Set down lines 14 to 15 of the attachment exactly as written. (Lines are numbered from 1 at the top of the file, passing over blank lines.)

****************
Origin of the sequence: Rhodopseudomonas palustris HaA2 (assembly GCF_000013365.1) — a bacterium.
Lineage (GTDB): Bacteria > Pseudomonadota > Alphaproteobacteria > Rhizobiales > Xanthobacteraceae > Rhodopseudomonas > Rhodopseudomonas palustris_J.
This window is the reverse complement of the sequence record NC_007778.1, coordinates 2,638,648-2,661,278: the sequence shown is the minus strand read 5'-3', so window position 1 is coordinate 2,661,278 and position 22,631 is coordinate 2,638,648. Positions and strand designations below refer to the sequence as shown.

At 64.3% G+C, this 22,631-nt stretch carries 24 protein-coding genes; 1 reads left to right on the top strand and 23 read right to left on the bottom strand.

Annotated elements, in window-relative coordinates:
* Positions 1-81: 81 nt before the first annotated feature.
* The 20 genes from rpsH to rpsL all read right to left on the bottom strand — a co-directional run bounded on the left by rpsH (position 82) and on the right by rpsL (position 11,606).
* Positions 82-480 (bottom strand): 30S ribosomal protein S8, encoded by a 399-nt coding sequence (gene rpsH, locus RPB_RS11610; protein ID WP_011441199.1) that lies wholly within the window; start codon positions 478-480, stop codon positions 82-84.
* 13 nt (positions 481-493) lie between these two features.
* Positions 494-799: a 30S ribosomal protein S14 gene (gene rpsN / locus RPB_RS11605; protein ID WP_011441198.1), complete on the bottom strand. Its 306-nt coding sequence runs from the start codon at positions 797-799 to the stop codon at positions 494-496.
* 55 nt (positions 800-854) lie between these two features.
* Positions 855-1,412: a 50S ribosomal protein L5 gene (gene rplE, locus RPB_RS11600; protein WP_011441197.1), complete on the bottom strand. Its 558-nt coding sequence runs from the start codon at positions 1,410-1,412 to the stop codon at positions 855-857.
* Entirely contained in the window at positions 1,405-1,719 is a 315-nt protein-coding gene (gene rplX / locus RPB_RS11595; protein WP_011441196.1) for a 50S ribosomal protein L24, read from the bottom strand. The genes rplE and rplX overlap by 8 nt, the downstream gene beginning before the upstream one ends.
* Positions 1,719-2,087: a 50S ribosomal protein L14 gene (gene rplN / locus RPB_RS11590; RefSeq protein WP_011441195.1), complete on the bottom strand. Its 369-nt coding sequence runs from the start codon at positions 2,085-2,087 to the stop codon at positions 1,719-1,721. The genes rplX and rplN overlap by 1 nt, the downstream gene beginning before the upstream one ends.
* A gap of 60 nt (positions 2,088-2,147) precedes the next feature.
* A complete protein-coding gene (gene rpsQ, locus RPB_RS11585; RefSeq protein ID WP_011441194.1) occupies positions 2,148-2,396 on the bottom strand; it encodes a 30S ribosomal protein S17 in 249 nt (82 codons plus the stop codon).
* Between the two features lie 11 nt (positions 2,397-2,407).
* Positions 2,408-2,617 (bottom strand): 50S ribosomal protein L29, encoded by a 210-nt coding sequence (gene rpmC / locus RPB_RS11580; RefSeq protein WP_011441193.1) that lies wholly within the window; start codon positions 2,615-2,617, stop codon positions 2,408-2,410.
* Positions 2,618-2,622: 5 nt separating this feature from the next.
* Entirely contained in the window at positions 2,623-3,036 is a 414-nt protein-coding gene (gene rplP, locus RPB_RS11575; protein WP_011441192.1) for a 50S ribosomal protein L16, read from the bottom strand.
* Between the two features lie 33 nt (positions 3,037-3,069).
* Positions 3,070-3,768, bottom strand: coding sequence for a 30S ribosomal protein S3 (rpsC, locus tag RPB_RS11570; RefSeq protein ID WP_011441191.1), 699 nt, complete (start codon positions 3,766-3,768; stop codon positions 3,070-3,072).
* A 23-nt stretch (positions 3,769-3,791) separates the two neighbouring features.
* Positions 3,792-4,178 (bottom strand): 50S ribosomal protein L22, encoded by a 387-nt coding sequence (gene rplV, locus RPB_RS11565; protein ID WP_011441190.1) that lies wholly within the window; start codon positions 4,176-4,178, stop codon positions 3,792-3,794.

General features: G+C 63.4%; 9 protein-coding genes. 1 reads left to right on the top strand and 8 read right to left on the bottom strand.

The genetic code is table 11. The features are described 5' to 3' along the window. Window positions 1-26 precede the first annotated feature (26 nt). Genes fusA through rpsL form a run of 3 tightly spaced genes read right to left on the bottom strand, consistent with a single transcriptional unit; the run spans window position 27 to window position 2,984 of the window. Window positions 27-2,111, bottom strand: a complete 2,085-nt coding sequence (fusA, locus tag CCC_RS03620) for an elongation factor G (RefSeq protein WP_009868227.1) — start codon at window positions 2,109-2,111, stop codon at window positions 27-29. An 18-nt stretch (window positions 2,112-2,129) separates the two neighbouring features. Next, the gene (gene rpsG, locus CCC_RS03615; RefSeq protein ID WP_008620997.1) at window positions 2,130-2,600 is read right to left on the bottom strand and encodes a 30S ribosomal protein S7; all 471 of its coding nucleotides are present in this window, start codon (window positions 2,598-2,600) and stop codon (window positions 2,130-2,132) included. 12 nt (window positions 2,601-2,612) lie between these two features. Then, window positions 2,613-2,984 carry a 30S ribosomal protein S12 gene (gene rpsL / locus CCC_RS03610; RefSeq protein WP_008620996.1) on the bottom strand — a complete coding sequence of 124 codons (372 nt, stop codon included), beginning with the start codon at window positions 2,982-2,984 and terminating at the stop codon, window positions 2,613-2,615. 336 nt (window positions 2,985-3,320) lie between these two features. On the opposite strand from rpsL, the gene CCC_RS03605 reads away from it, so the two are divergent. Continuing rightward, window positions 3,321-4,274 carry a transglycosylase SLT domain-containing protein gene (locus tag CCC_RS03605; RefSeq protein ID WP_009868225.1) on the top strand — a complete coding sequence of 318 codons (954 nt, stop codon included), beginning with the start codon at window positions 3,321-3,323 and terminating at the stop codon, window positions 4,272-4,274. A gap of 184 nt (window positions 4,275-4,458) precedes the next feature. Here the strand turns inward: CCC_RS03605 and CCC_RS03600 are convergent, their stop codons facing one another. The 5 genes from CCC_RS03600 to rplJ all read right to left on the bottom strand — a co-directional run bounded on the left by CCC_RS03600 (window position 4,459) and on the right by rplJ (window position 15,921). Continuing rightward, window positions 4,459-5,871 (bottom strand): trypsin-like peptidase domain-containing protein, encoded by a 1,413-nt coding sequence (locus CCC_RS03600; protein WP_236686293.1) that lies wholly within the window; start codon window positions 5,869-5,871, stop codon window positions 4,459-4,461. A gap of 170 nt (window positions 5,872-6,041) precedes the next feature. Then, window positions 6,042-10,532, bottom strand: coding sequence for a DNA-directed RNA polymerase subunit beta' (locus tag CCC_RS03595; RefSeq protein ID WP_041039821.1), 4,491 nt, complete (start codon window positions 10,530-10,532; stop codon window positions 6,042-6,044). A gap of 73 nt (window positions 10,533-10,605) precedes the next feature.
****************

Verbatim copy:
* Positions 1,719-2,087: a 50S ribosomal protein L14 gene (gene rplN / locus RPB_RS11590; RefSeq protein WP_011441195.1), complete on the bottom strand. Its 369-nt coding sequence runs from the start codon at positions 2,085-2,087 to the stop codon at positions 1,719-1,721. The genes rplX and rplN overlap by 1 nt, the downstream gene beginning before the upstream one ends.
* A gap of 60 nt (positions 2,088-2,147) precedes the next feature.